If you have had breast cancer and want to nurse your baby, you will need to discuss the possible hurdles with your doctor. Surgery on the breast with the cancer may reduce your chances of successful feeding on that side depending on the extent of the surgery. Hormonal treatments will probably suppress lactation. In fact, if you are on any drugs like chemo or targeted therapies, you will not be able to nurse because the drugs go into your milk and could harm the baby. However, if you still have a working breast and don’t need follow up drugs, you may be able to nurse just fine. If you need a bilateral mastectomy to save your life, being alive to take care of your child for years to come is much more important than breastfeeding.
Other barriers to nursing.
Other types of breast surgery such as implants or a breast reduction may affect your ability to breastfeed. Maybe you need a medication that could harm your baby if it passes through into your milk. Part of the Affordable Care Act mandates a private place and appropriate breaks for mothers to express milk at work; however, this doesn’t always work out in practice. Nursing mothers often need to speak up for their rights, but not everyone feels secure enough in her job to do so. Some women have variable schedules or frequent travel that makes breastfeeding impractical. Sometimes the baby has a medical condition that eliminates the possibility of breastfeeding.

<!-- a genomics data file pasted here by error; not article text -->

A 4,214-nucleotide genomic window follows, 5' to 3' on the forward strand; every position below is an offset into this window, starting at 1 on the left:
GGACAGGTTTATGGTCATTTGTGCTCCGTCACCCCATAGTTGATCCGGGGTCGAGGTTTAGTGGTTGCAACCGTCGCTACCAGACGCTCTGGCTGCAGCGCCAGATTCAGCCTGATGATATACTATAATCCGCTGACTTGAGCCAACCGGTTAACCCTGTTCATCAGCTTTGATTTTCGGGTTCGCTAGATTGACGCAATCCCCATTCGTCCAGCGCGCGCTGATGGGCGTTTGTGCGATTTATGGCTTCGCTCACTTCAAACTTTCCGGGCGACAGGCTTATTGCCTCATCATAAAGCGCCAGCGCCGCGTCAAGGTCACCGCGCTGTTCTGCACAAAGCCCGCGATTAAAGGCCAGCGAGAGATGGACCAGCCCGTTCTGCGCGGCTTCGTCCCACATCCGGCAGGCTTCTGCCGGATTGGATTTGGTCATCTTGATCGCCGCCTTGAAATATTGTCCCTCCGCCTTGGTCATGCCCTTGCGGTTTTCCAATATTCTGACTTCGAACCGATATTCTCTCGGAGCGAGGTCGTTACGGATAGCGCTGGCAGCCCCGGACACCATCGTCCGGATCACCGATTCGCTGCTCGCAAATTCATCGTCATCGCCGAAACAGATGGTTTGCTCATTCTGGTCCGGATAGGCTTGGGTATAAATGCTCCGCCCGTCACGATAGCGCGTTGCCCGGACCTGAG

If any of these situations apply, you may be relieved to learn about recent research comparing long-term effects on breast and bottle fed babies. Previous research seemed to indicate a clear advantage to the breastfed babies. However, in the United States, women with more education and a higher income are more likely to breast feed, so it is not surprising that their children might have advantages. In the new study, researchers compared siblings, one of whom had breast fed and one who had bottle fed, and looked at them between the ages of 4 and 14. When the factors of education, race, and income were stripped away, so were the long-term advantages of the breast fed babies.